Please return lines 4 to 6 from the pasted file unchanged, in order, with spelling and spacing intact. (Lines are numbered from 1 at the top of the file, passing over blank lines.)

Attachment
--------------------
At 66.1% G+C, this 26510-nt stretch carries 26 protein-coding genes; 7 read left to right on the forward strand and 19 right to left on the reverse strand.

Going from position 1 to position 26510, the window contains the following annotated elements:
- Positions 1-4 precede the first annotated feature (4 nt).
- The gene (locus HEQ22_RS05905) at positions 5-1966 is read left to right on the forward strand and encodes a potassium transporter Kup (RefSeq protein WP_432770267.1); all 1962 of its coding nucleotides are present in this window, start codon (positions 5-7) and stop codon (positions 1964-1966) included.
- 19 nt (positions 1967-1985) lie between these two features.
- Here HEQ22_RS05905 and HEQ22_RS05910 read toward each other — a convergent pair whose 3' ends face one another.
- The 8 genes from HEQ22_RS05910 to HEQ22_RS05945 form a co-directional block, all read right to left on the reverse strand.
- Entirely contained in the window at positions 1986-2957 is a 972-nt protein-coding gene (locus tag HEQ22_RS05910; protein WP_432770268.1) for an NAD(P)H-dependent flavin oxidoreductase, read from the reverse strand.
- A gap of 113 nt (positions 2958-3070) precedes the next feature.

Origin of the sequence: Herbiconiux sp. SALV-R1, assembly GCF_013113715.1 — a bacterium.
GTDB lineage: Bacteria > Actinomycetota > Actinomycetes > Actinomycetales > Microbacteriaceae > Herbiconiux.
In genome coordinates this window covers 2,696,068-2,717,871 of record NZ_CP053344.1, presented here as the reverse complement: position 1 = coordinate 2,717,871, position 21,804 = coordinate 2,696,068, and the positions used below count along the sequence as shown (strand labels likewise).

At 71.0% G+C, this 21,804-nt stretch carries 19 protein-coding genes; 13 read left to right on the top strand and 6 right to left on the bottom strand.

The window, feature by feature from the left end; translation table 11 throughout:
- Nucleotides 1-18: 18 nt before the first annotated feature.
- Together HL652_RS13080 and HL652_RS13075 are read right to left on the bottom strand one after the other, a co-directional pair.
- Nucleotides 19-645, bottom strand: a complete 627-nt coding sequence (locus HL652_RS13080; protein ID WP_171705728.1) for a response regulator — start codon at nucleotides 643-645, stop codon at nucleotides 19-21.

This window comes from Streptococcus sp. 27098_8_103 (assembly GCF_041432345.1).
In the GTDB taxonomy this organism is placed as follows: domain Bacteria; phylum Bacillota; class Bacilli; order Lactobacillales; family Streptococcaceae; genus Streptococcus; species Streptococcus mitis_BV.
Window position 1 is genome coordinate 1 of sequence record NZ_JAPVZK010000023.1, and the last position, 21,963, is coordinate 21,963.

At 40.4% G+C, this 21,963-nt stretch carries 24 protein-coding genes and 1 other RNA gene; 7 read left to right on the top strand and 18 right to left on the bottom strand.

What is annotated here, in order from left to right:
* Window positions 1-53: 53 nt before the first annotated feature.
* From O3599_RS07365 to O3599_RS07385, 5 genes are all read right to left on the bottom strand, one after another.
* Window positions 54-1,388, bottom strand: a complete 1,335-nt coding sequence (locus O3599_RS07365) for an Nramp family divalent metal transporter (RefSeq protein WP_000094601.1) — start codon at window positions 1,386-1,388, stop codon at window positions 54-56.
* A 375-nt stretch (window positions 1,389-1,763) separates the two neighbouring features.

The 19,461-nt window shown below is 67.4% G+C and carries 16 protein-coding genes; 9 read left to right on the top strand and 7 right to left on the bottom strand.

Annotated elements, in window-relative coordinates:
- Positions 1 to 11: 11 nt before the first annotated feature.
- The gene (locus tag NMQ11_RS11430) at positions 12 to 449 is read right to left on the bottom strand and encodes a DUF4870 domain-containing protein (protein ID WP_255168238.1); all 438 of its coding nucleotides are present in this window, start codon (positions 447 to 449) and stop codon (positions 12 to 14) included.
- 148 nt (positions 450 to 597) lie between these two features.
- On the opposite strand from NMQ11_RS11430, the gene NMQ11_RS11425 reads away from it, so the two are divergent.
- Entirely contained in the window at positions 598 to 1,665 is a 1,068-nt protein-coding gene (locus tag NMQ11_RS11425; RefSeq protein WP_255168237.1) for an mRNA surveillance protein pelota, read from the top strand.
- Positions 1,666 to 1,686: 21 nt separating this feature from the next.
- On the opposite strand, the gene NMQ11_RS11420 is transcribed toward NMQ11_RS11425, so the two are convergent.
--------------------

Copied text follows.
- The gene (locus HEQ22_RS05905) at positions 5-1966 is read left to right on the forward strand and encodes a potassium transporter Kup (RefSeq protein WP_432770267.1); all 1962 of its coding nucleotides are present in this window, start codon (positions 5-7) and stop codon (positions 1964-1966) included.
- 19 nt (positions 1967-1985) lie between these two features.
- Here HEQ22_RS05905 and HEQ22_RS05910 read toward each other — a convergent pair whose 3' ends face one another.